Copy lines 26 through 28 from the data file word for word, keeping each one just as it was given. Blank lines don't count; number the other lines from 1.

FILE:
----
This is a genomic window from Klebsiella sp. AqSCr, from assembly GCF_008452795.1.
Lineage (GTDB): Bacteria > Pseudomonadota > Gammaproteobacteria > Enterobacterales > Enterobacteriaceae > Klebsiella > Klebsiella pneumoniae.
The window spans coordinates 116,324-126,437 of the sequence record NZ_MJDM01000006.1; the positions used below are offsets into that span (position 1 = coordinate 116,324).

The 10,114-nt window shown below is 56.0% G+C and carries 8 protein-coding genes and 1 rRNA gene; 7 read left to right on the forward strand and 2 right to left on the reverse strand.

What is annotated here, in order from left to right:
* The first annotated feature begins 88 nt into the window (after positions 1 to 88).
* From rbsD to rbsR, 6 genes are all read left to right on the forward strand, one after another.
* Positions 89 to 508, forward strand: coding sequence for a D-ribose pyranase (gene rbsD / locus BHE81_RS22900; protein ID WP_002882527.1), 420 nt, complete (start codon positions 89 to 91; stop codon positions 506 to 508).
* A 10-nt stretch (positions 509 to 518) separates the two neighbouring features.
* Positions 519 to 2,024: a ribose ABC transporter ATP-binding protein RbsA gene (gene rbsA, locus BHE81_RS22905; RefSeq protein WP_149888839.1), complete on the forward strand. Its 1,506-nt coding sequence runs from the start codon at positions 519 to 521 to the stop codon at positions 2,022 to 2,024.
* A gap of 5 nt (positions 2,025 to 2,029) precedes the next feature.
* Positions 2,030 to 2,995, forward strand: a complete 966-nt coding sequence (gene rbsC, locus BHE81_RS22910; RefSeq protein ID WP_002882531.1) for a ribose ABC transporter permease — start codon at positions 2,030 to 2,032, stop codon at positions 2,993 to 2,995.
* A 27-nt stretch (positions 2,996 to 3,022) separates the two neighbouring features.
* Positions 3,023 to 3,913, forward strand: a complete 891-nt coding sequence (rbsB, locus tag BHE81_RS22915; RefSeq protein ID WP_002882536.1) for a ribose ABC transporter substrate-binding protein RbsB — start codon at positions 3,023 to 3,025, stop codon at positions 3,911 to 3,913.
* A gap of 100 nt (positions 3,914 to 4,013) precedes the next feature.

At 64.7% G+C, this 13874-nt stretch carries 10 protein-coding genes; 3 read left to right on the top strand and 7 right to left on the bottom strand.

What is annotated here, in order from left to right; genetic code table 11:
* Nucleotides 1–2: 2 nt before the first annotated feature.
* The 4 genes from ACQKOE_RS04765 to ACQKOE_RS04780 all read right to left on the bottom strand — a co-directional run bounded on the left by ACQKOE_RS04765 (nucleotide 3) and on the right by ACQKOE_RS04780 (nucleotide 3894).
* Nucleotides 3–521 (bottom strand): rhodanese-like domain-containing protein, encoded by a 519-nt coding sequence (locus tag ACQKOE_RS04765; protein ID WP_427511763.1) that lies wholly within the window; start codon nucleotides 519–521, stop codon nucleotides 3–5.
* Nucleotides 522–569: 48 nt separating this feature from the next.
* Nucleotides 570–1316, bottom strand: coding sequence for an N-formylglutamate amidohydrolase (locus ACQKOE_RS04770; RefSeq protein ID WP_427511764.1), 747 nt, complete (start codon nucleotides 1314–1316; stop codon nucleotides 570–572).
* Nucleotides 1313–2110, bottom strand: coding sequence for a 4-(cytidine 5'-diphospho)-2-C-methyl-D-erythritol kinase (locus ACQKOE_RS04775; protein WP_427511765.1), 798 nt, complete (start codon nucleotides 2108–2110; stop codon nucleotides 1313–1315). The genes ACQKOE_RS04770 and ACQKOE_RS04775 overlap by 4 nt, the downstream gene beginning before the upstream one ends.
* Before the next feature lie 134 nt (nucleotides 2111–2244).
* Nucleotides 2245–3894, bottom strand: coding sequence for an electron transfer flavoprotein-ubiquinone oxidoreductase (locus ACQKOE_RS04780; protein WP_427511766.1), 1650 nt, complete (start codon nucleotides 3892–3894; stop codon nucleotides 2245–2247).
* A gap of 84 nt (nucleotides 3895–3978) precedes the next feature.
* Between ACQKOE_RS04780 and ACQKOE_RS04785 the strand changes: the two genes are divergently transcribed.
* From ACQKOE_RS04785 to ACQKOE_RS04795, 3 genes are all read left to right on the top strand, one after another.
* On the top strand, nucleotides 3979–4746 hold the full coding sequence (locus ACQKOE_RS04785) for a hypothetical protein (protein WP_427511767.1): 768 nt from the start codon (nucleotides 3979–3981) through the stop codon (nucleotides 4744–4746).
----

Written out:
* A gap of 84 nt (nucleotides 3895–3978) precedes the next feature.
* Between ACQKOE_RS04780 and ACQKOE_RS04785 the strand changes: the two genes are divergently transcribed.
* From ACQKOE_RS04785 to ACQKOE_RS04795, 3 genes are all read left to right on the top strand, one after another.